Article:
Honestly, I have only heard of him, seen him on tv a time or two, and always wondered, what would we talk about if we ever had the opportunity? My respect for him has grown since his release from prison in 1990, but I still don’t know as much about him as I’d really like to.
I knew he stood for what he believed, and he was thrown in prison for it. He was a global figure of peace and community. In an interview with Ted Koppel on February 15, 1990, shortly after his release from 27 years of imprisonment, he said, spending time in prison at the prime of your life is a tragedy. But there are po
sitive aspects; I had the opportunity to think about problems and to reflect on my mistakes, reading widely, biographies, how other men overcame their circumstances.
He was allowed to write one letter to his loved ones every six months, yet he held optimism, hope, and a faith for the future. I wonder how one maintains their positive outlook when things seem so bleak? How did he gain the respect of so many?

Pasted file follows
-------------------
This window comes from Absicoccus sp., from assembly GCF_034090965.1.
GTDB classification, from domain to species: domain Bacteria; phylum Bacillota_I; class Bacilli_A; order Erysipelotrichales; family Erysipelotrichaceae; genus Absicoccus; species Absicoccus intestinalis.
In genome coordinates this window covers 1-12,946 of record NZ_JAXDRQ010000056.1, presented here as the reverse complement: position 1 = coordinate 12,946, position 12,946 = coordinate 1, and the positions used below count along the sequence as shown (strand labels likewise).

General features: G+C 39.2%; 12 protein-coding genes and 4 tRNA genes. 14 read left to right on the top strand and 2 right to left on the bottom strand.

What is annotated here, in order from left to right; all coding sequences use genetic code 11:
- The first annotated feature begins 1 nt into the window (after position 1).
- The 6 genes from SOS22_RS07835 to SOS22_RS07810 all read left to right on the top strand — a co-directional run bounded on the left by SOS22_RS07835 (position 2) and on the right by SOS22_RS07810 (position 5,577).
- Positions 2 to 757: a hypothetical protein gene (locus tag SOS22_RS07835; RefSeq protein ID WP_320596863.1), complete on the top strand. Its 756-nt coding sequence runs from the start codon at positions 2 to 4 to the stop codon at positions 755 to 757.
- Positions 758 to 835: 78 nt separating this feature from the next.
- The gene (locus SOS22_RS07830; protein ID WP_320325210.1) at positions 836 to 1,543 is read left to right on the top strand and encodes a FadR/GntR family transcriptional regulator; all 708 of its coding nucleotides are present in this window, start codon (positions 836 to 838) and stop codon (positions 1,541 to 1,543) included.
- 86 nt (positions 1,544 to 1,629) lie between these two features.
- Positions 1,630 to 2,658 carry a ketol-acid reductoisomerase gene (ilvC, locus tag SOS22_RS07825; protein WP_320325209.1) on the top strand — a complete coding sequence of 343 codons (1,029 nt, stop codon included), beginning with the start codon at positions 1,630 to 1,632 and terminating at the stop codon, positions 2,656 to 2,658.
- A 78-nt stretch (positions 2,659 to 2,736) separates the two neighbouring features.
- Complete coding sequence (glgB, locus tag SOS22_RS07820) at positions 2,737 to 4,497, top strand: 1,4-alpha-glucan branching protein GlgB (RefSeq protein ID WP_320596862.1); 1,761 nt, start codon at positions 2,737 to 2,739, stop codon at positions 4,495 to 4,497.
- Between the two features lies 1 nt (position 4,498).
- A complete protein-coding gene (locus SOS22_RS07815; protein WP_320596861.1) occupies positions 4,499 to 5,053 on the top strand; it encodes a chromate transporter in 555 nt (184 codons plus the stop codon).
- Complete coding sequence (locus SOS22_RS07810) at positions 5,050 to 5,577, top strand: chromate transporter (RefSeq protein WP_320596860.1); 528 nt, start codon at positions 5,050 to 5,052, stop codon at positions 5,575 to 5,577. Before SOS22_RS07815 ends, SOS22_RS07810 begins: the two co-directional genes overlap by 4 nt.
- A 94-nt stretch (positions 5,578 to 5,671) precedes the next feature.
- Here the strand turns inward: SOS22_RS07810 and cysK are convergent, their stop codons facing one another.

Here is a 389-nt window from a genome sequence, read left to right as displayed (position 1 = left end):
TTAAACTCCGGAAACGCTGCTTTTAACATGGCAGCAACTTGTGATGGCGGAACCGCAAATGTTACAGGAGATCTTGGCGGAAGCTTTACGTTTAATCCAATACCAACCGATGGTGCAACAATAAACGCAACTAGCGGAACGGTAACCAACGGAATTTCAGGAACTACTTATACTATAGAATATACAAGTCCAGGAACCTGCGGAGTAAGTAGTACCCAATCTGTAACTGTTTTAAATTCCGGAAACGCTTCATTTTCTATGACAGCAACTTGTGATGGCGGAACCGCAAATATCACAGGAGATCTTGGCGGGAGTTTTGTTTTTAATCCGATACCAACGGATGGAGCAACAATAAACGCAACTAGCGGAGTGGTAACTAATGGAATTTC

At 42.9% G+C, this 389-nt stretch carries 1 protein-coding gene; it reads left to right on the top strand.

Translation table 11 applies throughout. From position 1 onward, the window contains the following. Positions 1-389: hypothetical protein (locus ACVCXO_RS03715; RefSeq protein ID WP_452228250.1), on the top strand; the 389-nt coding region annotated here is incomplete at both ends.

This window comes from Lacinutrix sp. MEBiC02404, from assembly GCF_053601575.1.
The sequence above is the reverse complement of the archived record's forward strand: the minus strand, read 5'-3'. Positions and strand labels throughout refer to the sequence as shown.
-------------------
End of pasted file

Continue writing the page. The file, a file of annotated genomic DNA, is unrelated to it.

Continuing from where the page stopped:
I admired him from far away, as many probably did. But when he was asked whom he had admired, he responded with three names: Mikhail Gorbechev, Ronald Reagan, and Mother Theresa for their efforts to relieve global tensions
Really, all I can say is thank you Mr. President Nelson Mandela. Thank you for being real to your values and sharing those with others. May you rest in peace, and may your family carry on your legacy.